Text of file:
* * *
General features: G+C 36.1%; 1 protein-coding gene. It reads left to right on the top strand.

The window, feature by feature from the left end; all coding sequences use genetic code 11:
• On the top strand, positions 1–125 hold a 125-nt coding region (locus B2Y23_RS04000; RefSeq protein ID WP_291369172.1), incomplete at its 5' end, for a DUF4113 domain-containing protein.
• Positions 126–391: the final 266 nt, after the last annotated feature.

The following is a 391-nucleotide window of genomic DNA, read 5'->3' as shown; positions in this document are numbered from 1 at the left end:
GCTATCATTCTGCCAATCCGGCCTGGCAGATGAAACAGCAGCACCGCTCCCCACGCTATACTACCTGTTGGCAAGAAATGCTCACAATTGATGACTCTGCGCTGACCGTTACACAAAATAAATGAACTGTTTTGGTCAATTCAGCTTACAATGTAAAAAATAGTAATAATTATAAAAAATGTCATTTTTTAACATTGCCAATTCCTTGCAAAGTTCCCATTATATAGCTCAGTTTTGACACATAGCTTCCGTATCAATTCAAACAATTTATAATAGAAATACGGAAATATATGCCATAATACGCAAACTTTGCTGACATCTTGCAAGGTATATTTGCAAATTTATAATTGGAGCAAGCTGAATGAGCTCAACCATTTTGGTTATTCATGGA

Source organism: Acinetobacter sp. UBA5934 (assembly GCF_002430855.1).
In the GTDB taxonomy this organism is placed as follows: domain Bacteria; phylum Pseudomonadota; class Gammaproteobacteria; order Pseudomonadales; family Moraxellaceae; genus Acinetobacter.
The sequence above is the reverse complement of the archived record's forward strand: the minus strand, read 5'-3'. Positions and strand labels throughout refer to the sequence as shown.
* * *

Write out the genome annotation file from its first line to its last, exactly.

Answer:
General features: G+C 36.1%; 1 protein-coding gene. It reads left to right on the top strand.

The window, feature by feature from the left end; all coding sequences use genetic code 11:
• On the top strand, positions 1–125 hold a 125-nt coding region (locus B2Y23_RS04000; RefSeq protein ID WP_291369172.1), incomplete at its 5' end, for a DUF4113 domain-containing protein.
• Positions 126–391: the final 266 nt, after the last annotated feature.

The following is a 391-nucleotide window of genomic DNA, read 5'->3' as shown; positions in this document are numbered from 1 at the left end:
GCTATCATTCTGCCAATCCGGCCTGGCAGATGAAACAGCAGCACCGCTCCCCACGCTATACTACCTGTTGGCAAGAAATGCTCACAATTGATGACTCTGCGCTGACCGTTACACAAAATAAATGAACTGTTTTGGTCAATTCAGCTTACAATGTAAAAAATAGTAATAATTATAAAAAATGTCATTTTTTAACATTGCCAATTCCTTGCAAAGTTCCCATTATATAGCTCAGTTTTGACACATAGCTTCCGTATCAATTCAAACAATTTATAATAGAAATACGGAAATATATGCCATAATACGCAAACTTTGCTGACATCTTGCAAGGTATATTTGCAAATTTATAATTGGAGCAAGCTGAATGAGCTCAACCATTTTGGTTATTCATGGA

Source organism: Acinetobacter sp. UBA5934 (assembly GCF_002430855.1).
In the GTDB taxonomy this organism is placed as follows: domain Bacteria; phylum Pseudomonadota; class Gammaproteobacteria; order Pseudomonadales; family Moraxellaceae; genus Acinetobacter.
The sequence above is the reverse complement of the archived record's forward strand: the minus strand, read 5'-3'. Positions and strand labels throughout refer to the sequence as shown.